Joe Ashdown must have been a juggler in a former life; the Yorkshire Cricket Board’s Cricket Development Manager for East Yorkshire is also Yorkshire Lead for AllStars Cricket & manages Women & Girls Cricket in the county and coaches Yorkshire Womens 2nd XI.
Any given week for Joe is diverse; he might be meeting with cricket clubs who are considering the Clubmark Accreditation scheme, attending winter Allstars Roadshows or overseeing funding bids.
As you’d expect, his role includes plenty of evaluating how the various schemes across his remit have fared against set targets on participation so with Allstars in East Yorkshire, there were 500 children who turned out in their personalised kit and had a bat and a bowl in 2017.
To give you the briefest snapshot, East Yorkshire spans 930 square miles and is a swathe of the country where half of the inhabitants live in dispersed rural communities.
Taken as a whole, it is ranked among the least deprived areas of England and has an ageing population who are increasingly choosing East Riding to retire to.
The relevance of geography, affluence and social and cultural barriers means ambitions for East Yorkshire cricket (and any region for that matter) must be tailored to bring the game to those of all backgrounds and ages in a format and a time that best suits them.
Piece of cake, eh?
JUNIORS BOOST AND WALKING CRICKET
This article will strike out to take the temperature of an entire region concerning its cricket; clearly not straight-forward though, according to Joe, there have been reasons for cheer.
As just one example, junior league cricket in East Yorkshire enjoyed a stellar summer after a move to address concerns over format, travel, number of fixtures and facilities.
In 2017, 22 extra teams played in a single season – no mean feat – and points to an appetite for cricket.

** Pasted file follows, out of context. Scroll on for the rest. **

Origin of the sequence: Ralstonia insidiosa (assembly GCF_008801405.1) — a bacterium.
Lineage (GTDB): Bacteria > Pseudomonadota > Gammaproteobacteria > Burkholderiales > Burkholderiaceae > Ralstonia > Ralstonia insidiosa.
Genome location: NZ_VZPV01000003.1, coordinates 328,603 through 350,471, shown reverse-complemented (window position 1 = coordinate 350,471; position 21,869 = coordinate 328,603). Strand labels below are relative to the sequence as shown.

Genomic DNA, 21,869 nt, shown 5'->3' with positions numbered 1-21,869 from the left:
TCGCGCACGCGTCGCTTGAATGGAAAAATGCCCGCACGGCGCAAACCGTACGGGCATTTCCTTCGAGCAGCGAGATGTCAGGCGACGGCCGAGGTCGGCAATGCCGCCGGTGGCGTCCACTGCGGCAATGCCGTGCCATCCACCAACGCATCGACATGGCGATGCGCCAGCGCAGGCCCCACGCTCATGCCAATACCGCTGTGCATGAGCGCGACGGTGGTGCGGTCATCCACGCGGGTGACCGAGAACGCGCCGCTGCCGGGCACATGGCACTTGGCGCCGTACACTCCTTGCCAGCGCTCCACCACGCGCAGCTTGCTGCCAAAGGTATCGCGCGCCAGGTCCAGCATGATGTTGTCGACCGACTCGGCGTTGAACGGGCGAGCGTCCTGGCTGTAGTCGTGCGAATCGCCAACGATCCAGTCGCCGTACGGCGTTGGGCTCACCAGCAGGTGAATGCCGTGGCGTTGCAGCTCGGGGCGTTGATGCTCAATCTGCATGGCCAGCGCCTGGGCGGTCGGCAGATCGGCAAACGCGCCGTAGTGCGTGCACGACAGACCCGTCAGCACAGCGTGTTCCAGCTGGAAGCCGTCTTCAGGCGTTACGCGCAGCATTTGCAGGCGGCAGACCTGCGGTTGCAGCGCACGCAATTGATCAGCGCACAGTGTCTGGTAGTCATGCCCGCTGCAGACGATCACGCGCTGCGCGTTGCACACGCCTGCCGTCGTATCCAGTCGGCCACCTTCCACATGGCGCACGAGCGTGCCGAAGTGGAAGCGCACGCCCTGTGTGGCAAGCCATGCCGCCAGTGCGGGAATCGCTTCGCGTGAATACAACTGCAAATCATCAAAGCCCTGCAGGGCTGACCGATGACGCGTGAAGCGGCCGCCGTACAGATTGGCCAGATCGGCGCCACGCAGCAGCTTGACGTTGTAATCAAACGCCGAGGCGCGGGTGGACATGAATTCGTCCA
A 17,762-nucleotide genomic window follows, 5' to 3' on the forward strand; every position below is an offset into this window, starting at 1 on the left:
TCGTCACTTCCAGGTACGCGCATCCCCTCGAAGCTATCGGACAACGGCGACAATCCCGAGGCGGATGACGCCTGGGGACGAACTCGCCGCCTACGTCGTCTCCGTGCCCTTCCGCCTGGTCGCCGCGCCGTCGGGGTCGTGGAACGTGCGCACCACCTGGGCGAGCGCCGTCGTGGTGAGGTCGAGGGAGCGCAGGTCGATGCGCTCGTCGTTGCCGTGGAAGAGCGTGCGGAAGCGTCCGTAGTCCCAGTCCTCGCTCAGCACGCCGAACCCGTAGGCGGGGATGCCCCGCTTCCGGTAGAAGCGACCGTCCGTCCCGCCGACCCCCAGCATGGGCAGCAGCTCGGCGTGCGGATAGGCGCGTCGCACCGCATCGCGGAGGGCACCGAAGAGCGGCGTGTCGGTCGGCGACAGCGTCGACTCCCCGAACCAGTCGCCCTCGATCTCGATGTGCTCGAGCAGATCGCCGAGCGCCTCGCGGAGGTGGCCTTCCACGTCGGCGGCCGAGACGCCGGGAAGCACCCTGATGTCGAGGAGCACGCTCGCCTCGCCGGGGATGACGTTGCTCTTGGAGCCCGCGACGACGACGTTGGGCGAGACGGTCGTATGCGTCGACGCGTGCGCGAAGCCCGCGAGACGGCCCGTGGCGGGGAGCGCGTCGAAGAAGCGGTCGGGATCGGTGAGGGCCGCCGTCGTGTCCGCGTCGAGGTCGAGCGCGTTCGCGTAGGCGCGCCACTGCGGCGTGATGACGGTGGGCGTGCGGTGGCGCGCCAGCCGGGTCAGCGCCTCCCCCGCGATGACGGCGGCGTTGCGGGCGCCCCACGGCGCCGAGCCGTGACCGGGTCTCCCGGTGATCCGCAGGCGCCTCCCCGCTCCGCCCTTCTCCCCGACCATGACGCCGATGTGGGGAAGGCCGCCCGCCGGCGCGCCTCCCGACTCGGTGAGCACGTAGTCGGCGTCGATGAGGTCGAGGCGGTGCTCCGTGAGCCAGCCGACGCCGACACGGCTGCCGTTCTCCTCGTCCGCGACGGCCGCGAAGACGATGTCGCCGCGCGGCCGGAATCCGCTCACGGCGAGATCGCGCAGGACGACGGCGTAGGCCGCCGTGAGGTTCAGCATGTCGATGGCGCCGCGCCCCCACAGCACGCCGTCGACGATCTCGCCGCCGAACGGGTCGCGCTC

There were others that caught my eye as innovative projects such as walking cricket to help men and women aged 50 and over to access the sport, regardless of ability.
Through the East Riding of Yorkshire Council’s Sport, Play and Arts Service, the region was the first in Yorkshire to offer walking cricket after other walking sports such as football and netball met with such approval.
With sessions led by community sports coach and Stamford Bridge cricketer Dominic Rhodes, it was played in 2017 with adapted rules on an indoor pitch and allowed men and women to improve their fitness, reconnect with cricket, or just have a laugh and make new friends.
MERGING CLUBS TREND?
At the end of the 2016 season, Middleton on the Wolds & North Dalton cricket clubs took the decision to merge after coming to the conclusion that life couldn’t bumble on as it was.
Individually, these clubs each had a single team, their recurring battle every week was to get 11 players on the pitch and the difficulties with that led to a formal amalgamation.
No-one likes to see a cricket club in trouble but pooling ideas and resources under one roof has extended the cricketing shelf life of both and safeguarded fixtures for each village who are just two miles apart.
Last season, Middleton & North Dalton Cricket Club’s first eleven played in York & District Senior Cricket League’s Division Three Holderness and won it by a margin over over 100 points to secure promotion.